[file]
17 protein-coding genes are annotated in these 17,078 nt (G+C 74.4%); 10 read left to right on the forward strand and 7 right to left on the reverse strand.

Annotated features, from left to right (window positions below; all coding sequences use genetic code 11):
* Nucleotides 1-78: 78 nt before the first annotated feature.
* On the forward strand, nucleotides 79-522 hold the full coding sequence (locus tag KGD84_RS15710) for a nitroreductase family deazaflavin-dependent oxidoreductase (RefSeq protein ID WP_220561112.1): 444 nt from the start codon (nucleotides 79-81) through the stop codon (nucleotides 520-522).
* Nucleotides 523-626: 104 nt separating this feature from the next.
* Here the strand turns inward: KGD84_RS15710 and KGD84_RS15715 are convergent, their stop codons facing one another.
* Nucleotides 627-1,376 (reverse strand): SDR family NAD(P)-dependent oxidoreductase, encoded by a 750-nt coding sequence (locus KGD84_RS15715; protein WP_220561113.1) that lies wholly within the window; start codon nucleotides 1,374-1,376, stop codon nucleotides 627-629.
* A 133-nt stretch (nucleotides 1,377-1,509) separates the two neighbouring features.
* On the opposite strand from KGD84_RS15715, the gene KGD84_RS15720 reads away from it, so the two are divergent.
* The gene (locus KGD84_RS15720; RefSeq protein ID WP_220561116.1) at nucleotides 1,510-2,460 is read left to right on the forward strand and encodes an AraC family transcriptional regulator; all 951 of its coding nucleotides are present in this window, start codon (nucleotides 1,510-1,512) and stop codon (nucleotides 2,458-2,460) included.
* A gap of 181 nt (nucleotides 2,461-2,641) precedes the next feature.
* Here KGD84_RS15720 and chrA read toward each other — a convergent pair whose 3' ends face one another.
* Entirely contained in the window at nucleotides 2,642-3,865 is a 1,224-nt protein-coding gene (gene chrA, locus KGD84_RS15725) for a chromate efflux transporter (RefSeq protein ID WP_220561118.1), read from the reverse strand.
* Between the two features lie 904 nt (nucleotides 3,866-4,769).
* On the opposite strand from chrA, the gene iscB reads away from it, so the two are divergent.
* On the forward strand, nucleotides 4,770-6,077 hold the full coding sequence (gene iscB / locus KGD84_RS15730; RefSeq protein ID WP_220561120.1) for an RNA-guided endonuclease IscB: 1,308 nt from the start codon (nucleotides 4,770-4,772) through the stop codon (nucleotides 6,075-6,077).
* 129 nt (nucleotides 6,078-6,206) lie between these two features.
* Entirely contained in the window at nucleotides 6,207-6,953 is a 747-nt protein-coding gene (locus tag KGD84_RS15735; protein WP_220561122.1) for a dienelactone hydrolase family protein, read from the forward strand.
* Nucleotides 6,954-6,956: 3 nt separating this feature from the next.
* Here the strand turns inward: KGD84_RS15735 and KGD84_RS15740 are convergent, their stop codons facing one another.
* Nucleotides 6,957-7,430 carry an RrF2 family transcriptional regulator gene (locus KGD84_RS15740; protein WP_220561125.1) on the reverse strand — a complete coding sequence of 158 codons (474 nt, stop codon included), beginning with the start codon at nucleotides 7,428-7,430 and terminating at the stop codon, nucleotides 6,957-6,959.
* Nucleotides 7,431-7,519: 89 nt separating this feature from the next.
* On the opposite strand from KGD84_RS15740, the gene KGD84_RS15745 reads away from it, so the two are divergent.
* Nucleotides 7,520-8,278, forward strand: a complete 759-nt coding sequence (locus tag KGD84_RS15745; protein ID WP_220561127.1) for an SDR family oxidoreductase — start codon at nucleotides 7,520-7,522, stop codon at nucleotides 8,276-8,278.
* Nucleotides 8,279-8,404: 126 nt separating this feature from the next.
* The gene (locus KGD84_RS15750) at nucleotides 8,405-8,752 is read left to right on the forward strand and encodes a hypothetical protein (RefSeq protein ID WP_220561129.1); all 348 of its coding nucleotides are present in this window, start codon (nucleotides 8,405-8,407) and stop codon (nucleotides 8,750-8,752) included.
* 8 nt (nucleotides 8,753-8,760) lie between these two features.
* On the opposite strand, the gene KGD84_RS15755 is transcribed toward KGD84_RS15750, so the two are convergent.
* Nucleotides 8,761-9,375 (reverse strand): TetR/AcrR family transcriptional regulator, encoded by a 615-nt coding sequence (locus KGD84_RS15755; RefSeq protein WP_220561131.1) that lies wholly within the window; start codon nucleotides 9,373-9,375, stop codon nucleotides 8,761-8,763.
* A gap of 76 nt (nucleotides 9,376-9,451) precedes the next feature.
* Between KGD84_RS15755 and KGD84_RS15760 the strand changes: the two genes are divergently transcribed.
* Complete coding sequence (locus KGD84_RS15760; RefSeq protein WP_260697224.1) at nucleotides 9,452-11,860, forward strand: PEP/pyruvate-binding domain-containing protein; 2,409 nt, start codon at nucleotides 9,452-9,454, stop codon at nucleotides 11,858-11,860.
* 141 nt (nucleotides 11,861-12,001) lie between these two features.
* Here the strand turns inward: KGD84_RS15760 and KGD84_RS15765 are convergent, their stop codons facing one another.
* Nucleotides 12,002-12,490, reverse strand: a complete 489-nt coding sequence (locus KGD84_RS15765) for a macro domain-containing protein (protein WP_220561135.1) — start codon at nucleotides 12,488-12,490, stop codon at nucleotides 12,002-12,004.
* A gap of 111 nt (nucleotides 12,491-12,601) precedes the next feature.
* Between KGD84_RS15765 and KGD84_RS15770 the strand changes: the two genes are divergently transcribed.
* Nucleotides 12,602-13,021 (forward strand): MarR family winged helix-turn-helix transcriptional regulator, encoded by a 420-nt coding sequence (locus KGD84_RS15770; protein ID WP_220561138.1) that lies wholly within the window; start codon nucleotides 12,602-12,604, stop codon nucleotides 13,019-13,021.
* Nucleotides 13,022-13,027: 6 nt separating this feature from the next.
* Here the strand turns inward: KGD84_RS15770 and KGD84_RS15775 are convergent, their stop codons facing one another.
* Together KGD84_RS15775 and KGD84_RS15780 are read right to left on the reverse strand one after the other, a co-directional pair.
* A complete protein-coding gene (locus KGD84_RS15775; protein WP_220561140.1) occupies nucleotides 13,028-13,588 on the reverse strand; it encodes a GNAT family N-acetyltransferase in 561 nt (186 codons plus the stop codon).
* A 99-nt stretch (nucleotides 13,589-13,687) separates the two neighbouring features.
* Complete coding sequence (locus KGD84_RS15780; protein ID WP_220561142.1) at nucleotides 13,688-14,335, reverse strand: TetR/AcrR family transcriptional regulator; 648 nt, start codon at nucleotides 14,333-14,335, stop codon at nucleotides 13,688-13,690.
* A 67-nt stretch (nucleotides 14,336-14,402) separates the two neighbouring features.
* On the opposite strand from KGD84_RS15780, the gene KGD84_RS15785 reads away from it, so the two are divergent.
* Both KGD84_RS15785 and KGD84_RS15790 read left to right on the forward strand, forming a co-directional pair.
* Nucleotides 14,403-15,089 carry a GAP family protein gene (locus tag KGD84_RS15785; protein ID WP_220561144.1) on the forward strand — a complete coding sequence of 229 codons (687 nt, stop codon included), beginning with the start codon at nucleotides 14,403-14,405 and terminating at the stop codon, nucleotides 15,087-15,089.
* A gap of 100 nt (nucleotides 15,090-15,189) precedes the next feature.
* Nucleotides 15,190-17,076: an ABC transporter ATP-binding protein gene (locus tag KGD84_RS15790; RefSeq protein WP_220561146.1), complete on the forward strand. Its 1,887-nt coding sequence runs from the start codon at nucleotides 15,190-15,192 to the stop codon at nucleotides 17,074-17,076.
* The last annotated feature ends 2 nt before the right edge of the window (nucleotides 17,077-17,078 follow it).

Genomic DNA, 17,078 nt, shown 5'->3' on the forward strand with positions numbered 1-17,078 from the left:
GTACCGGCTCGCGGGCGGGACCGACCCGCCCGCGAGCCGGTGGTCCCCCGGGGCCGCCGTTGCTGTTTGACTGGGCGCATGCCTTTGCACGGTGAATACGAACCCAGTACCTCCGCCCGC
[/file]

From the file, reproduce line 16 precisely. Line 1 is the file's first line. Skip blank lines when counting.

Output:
* On the forward strand, nucleotides 4,770-6,077 hold the full coding sequence (gene iscB / locus KGD84_RS15730; RefSeq protein ID WP_220561120.1) for an RNA-guided endonuclease IscB: 1,308 nt from the start codon (nucleotides 4,770-4,772) through the stop codon (nucleotides 6,075-6,077).